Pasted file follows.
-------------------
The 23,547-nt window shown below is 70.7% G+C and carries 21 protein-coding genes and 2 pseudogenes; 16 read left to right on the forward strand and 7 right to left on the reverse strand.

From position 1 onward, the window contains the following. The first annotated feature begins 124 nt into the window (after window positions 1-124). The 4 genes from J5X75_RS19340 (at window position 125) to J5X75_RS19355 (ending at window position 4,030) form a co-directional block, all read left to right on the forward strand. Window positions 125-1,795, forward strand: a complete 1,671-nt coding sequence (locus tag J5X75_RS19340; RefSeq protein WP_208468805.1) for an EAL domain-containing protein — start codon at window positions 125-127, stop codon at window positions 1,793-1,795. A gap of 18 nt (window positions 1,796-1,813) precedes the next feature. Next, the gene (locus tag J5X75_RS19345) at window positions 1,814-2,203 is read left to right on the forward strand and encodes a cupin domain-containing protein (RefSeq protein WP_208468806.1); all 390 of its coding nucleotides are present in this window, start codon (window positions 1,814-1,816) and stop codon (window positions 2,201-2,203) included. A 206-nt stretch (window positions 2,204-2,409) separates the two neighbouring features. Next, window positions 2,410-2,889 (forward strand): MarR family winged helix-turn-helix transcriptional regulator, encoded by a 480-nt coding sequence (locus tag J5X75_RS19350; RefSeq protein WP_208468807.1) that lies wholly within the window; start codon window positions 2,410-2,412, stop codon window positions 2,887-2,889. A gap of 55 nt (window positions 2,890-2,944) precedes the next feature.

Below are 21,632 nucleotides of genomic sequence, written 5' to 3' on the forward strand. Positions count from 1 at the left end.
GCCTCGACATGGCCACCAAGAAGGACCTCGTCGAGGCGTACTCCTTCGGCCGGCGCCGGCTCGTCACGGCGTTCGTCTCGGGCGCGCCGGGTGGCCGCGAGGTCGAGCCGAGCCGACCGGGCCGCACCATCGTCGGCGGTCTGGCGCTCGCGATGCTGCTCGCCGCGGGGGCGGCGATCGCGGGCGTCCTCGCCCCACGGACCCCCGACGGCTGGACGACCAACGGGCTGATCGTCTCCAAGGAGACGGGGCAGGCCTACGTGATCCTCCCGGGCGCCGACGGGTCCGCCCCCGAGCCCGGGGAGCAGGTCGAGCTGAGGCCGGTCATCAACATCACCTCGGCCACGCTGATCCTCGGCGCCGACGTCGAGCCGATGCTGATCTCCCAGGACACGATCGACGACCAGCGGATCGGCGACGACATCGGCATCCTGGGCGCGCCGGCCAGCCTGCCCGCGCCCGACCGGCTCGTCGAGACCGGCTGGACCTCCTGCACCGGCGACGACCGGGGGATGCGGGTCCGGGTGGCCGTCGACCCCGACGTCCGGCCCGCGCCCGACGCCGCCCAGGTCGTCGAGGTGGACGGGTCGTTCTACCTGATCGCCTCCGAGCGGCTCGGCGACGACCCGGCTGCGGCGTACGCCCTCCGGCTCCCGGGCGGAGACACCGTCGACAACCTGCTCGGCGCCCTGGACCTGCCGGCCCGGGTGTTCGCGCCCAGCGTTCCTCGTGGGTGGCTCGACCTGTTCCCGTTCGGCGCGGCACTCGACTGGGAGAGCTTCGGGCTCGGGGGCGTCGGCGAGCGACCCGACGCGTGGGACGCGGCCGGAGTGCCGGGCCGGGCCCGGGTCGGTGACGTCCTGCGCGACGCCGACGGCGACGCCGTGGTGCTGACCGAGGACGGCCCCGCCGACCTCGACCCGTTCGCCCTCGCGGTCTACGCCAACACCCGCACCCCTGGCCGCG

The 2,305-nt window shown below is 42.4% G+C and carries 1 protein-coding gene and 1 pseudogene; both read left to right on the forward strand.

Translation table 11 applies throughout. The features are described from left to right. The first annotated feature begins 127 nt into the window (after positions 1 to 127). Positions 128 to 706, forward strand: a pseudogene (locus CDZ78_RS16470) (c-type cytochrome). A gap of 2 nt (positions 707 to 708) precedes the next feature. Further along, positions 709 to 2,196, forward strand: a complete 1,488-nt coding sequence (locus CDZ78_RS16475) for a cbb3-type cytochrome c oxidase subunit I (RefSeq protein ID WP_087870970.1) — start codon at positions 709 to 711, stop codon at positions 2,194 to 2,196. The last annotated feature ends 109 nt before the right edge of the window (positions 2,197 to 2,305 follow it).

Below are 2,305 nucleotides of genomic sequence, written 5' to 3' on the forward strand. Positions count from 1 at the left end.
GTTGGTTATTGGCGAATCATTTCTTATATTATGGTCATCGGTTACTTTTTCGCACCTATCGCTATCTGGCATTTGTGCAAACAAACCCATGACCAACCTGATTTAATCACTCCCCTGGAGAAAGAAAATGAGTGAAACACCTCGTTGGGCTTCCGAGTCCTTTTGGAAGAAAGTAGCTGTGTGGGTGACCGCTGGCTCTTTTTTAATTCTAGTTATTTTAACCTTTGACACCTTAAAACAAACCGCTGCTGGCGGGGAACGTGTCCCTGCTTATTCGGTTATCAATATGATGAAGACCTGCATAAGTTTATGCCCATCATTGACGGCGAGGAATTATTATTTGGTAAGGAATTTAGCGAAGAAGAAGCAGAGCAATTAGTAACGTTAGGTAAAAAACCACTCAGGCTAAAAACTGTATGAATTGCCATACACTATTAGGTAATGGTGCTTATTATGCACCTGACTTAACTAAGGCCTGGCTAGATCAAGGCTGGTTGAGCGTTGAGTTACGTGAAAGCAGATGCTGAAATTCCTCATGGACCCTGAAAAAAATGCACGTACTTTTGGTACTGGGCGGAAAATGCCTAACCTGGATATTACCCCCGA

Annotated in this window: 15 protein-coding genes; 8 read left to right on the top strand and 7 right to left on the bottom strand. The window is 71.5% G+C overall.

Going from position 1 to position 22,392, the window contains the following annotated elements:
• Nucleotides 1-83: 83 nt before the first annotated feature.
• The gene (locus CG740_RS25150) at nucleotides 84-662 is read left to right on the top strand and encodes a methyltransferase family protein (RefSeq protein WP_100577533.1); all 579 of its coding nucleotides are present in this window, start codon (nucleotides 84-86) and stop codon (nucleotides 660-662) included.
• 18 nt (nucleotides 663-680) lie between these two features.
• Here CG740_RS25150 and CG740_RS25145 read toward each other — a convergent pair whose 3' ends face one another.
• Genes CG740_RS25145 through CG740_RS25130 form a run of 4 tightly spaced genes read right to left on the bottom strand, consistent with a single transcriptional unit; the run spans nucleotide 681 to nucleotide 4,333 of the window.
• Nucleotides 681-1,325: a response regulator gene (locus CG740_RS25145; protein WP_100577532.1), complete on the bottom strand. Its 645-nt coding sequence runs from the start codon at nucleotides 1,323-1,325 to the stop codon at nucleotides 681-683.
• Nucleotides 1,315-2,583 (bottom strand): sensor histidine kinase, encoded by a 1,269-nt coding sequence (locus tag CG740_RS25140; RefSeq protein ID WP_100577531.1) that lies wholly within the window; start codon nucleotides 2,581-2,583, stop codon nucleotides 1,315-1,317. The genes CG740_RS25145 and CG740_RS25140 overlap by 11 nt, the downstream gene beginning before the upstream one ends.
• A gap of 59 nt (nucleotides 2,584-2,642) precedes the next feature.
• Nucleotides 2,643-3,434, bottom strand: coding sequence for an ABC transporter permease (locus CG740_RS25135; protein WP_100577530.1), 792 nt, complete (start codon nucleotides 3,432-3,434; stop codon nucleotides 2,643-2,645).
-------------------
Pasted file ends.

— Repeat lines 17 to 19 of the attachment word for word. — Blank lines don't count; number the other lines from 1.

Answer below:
• Nucleotides 1,315-2,583 (bottom strand): sensor histidine kinase, encoded by a 1,269-nt coding sequence (locus tag CG740_RS25140; RefSeq protein ID WP_100577531.1) that lies wholly within the window; start codon nucleotides 2,581-2,583, stop codon nucleotides 1,315-1,317. The genes CG740_RS25145 and CG740_RS25140 overlap by 11 nt, the downstream gene beginning before the upstream one ends.
• A gap of 59 nt (nucleotides 2,584-2,642) precedes the next feature.
• Nucleotides 2,643-3,434, bottom strand: coding sequence for an ABC transporter permease (locus CG740_RS25135; protein WP_100577530.1), 792 nt, complete (start codon nucleotides 3,432-3,434; stop codon nucleotides 2,643-2,645).